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Ignite Your Career with Cal State Fullerton’s Latino Business Student Association

The Cal State Fullerton chapter of the Latino Business Student Association seeks to enlist new members in their quest to prepare today’s students for versatile careers.

The Cal State Fullerton chapter of the Latino Business Student Association seeks to enlist new members in their quest to prepare today’s students for versatile careers.

The Latino Business Student Association (LBSA) seeks to equip the next generation of business leaders through professional development, networking and community involvement. President Berenice Guillen ’18 (finance) discusses the club’s activities and how you can get involved.

September 15 marks the start of National Hispanic Heritage Month, which honors the nation’s estimated 56.9 million Hispanic and Latino residents, the nation’s largest ethnic minority. By 2060, one-third of all Americans are expected to identify themselves as Hispanic or Latino. The Latino population has a major impact on the nation’s economy, with $500 billion in economic activity every year due to Latino-owned businesses. Latinos are 1.5 times more likely than the broader population to become entrepreneurs.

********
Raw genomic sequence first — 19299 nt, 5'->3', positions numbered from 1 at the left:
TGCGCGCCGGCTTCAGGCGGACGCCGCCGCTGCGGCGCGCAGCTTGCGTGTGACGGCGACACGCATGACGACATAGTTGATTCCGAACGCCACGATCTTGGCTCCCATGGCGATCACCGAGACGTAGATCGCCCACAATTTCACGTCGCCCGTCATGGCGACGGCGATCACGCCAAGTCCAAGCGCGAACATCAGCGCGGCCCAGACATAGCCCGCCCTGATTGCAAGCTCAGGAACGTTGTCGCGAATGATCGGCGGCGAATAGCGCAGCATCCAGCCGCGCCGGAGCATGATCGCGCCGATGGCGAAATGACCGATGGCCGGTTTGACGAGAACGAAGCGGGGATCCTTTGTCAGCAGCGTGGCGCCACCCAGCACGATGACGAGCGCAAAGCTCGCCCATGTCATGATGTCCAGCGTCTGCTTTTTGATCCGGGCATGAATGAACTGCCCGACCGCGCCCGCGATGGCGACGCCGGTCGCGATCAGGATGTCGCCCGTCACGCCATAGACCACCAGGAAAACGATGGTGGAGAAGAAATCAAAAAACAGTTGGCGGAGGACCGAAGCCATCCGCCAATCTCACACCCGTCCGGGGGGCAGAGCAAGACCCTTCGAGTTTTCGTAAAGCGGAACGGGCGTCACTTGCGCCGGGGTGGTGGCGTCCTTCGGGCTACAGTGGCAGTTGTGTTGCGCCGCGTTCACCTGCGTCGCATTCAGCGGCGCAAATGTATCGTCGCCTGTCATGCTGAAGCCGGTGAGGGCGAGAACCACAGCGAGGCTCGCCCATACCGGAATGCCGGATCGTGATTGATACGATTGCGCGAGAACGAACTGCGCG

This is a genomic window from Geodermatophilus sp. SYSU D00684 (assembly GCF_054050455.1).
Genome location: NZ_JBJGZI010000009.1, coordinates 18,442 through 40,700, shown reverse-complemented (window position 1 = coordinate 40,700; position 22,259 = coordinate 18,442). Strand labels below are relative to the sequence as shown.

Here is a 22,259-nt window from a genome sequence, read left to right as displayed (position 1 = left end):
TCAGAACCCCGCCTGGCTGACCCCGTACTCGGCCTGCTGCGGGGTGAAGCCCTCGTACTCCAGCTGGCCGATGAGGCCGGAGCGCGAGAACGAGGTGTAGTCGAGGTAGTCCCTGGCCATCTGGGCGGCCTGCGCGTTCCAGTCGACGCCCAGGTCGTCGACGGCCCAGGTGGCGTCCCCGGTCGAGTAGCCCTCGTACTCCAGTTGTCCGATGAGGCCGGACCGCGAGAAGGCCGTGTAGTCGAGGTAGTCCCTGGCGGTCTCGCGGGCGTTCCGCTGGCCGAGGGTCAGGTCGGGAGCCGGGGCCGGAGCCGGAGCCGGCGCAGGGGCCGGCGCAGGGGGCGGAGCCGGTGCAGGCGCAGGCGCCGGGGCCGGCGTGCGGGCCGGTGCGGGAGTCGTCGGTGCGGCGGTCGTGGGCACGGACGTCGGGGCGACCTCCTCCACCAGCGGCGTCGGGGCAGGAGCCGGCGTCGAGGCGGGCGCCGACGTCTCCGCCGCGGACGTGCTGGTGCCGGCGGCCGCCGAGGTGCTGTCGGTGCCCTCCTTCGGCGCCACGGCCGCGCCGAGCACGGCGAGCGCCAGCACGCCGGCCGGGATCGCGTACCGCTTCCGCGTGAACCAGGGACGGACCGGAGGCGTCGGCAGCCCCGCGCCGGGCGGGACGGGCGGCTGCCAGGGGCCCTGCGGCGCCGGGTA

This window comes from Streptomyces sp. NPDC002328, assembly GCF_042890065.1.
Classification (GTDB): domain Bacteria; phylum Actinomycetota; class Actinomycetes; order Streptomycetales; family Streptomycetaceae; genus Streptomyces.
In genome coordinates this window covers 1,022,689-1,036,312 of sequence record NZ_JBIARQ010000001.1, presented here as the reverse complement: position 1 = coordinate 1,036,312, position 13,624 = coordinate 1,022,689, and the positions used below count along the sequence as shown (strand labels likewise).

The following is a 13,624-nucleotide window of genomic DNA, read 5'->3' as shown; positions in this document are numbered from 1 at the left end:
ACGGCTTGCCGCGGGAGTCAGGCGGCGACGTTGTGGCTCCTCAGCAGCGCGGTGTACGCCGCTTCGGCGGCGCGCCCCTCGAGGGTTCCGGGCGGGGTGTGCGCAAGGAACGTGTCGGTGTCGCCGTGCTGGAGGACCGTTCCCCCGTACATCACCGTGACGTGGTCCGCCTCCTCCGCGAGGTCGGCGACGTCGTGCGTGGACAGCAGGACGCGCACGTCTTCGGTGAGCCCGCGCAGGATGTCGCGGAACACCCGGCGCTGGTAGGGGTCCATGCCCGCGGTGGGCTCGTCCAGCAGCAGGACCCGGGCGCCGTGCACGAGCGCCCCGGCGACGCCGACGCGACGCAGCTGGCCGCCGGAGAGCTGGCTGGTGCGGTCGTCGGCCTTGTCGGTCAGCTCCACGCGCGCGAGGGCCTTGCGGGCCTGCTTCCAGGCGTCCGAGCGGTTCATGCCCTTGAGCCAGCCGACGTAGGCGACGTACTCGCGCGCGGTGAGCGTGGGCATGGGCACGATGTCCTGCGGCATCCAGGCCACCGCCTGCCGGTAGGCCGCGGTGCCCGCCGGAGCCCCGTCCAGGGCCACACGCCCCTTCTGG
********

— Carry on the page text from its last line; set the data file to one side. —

Cal State Fullerton’s Latino Business Student Association (LBSA) seeks to connect students with career opportunities through networking with the local business community, fostering professional development and making a positive impact through service activities. While focused on the campus Latino business student population, the club is open to students of all ethnicities and all majors.

“Our goal is to develop diverse leaders who conscientiously care about the community and the triple bottom line, which encompasses the social, environmental and financial aspects of life” says LBSA President Berenice Guillen ’18 (finance). “We are dedicated to networking, community involvement, leadership development and diversity.”